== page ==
Pika S, Wilkinson R, Kendrick KH, Vernes SC. 2018 Taking turns: bridging the gap between human and animal communication. Proc. R. Soc. B 285: 20180598. http://dx.doi.org/10.1098/rspb.2018.0598
Language, humans’ most distinctive trait, still remains a ‘mystery’ for evolutionary theory. It is underpinned by a universal infrastructure—cooperative turn-taking—which has been suggested as an ancient mechanism bridging the existing gap between the articulate human species and their inarticulate primate cousins. However, we know remarkably little about turn-taking systems of non-human animals, and methodological confounds have often prevented meaningful cross-species comparisons. Thus, the extent to which cooperative turn-taking is uniquely human or represents a homologous and/or analogous trait is currently unknown. The present paper draws attention to this promising research avenue by providing an overview of the state of the art of turn-taking in four animal taxa—birds, mammals, insects and anurans. It concludes with a new comparative framework to spur more research into this research domain and to test which elements of the human turn-taking system are shared across species and taxa.
9. The comparative turn-taking framework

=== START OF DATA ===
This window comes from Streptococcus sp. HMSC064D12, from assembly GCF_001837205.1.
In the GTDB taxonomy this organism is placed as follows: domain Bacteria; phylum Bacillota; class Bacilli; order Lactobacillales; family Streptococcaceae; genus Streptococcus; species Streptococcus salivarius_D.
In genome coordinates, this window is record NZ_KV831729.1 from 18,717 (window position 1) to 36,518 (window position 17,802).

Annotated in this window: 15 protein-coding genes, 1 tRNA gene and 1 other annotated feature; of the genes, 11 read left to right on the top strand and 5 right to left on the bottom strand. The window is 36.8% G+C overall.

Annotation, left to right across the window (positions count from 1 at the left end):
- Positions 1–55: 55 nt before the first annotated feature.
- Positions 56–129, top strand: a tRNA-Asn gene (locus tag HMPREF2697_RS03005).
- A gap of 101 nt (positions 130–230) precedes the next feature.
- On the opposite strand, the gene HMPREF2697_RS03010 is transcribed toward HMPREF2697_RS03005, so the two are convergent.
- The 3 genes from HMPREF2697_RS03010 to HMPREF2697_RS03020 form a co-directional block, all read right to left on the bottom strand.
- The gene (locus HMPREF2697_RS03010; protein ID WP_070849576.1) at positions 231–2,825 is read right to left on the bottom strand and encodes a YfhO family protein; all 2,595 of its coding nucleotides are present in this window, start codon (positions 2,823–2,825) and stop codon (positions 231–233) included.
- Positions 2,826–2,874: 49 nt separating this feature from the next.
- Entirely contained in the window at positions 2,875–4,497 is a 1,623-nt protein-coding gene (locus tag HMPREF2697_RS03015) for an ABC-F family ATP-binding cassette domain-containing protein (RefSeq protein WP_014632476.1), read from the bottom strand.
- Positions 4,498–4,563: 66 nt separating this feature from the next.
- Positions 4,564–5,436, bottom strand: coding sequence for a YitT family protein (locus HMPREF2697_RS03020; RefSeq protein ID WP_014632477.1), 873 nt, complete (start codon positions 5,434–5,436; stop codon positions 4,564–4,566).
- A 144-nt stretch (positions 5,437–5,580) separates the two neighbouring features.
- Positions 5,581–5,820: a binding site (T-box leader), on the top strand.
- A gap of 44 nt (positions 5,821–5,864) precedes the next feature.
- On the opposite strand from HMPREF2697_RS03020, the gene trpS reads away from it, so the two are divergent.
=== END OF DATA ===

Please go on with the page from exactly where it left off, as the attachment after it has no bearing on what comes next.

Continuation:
The new framework enabling comparative, systematic, quantitative assessments of turn-taking abilities centres on four key elements characterizing human social action during conversation:(A) Flexibility of turn-taking organization(B) Who is taking the next turn?(C) When do response turns occur?(D) What should the next turn do?The first element—flexibility of turn-taking organization (A)—refers to the phenomena of varying size and ordering of turns and intentionality involved in human turn-taking sequences . The element mirrors the ability to voluntarily change and adjust signals/actions and thus the degree of underlying cognitive flexibility. It can be operationalized by quantifying the number, frequency and degree of repetition of signals and actions produced in turn-taking events, their combination (e.g. A-B-A; A-B-C), distribution of roles between participants (e.g. role reversal), and intentionality involved (e.g. goal persistence, sensitivity to the social context) [34,112,113].The second element—who is taking the next turn (B)—concerns who can or should produce the next signal and includes techniques for allocating turns to individuals or parties . Parameters should involve (i) body orientation towards recipient(s), (ii) gaze direction of signaller, (iii) response waiting, and (iv) whether recipient(s) can perceive the signal (e.g. being in the visual or auditory field).The third element—when do response turns occur (C)—addresses the time window or temporal relationship between an initiating turn and the response turn [10,24]. Since the normative timing of signal exchanges may differ across species, modalities, and transmission medium, a first mandatory step should be to establish typical time windows for a given species (see  for ideas to operationlize this element).The fourth element—what should the next turn do? (D)—concerns one of the most fundamental structures in the organization of human conversation: adjacency pairs . An adjacency pair can be recursively reproduced  and expanded in conversation and—in its minimal, unexpanded form—is composed of two turns, by different participants, that are adjacently placed, and are relatively ordered into first pair parts (actions that initiate some exchange, e.g. requests), and second pair parts (responsive actions, e.g. grants) . This element can be operationalized by testing whether subsequent turns qualify as adjacency pairs involving predictable signal-response sequences (e.g. a request gesture is typically responded with a granting signal; a call is typically responded with the same call type, e.g. common marmosets) [74,116].